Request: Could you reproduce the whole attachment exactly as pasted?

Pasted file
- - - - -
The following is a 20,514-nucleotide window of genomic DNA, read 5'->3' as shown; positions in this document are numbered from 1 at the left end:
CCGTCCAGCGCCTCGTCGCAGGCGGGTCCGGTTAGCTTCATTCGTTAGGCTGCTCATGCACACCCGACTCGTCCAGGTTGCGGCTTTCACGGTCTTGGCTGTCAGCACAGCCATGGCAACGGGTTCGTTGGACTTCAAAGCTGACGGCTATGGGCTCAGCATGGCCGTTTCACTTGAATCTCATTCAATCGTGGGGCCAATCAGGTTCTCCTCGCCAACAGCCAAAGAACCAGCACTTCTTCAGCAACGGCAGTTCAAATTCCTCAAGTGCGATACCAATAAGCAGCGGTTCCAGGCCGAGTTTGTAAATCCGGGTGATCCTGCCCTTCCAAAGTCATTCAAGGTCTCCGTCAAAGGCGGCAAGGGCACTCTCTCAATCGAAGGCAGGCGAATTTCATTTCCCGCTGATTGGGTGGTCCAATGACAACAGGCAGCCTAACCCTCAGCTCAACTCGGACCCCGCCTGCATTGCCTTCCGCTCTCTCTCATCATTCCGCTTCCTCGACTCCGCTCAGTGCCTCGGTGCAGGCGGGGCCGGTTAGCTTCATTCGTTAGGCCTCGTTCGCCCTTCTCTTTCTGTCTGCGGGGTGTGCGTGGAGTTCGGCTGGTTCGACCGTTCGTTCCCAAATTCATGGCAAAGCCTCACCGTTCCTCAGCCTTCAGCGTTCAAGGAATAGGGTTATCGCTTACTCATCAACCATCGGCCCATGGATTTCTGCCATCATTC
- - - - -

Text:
The following is a 20,514-nucleotide window of genomic DNA, read 5'->3' as shown; positions in this document are numbered from 1 at the left end:
CCGTCCAGCGCCTCGTCGCAGGCGGGTCCGGTTAGCTTCATTCGTTAGGCTGCTCATGCACACCCGACTCGTCCAGGTTGCGGCTTTCACGGTCTTGGCTGTCAGCACAGCCATGGCAACGGGTTCGTTGGACTTCAAAGCTGACGGCTATGGGCTCAGCATGGCCGTTTCACTTGAATCTCATTCAATCGTGGGGCCAATCAGGTTCTCCTCGCCAACAGCCAAAGAACCAGCACTTCTTCAGCAACGGCAGTTCAAATTCCTCAAGTGCGATACCAATAAGCAGCGGTTCCAGGCCGAGTTTGTAAATCCGGGTGATCCTGCCCTTCCAAAGTCATTCAAGGTCTCCGTCAAAGGCGGCAAGGGCACTCTCTCAATCGAAGGCAGGCGAATTTCATTTCCCGCTGATTGGGTGGTCCAATGACAACAGGCAGCCTAACCCTCAGCTCAACTCGGACCCCGCCTGCATTGCCTTCCGCTCTCTCTCATCATTCCGCTTCCTCGACTCCGCTCAGTGCCTCGGTGCAGGCGGGGCCGGTTAGCTTCATTCGTTAGGCCTCGTTCGCCCTTCTCTTTCTGTCTGCGGGGTGTGCGTGGAGTTCGGCTGGTTCGACCGTTCGTTCCCAAATTCATGGCAAAGCCTCACCGTTCCTCAGCCTTCAGCGTTCAAGGAATAGGGTTATCGCTTACTCATCAACCATCGGCCCATGGATTTCTGCCATCATTC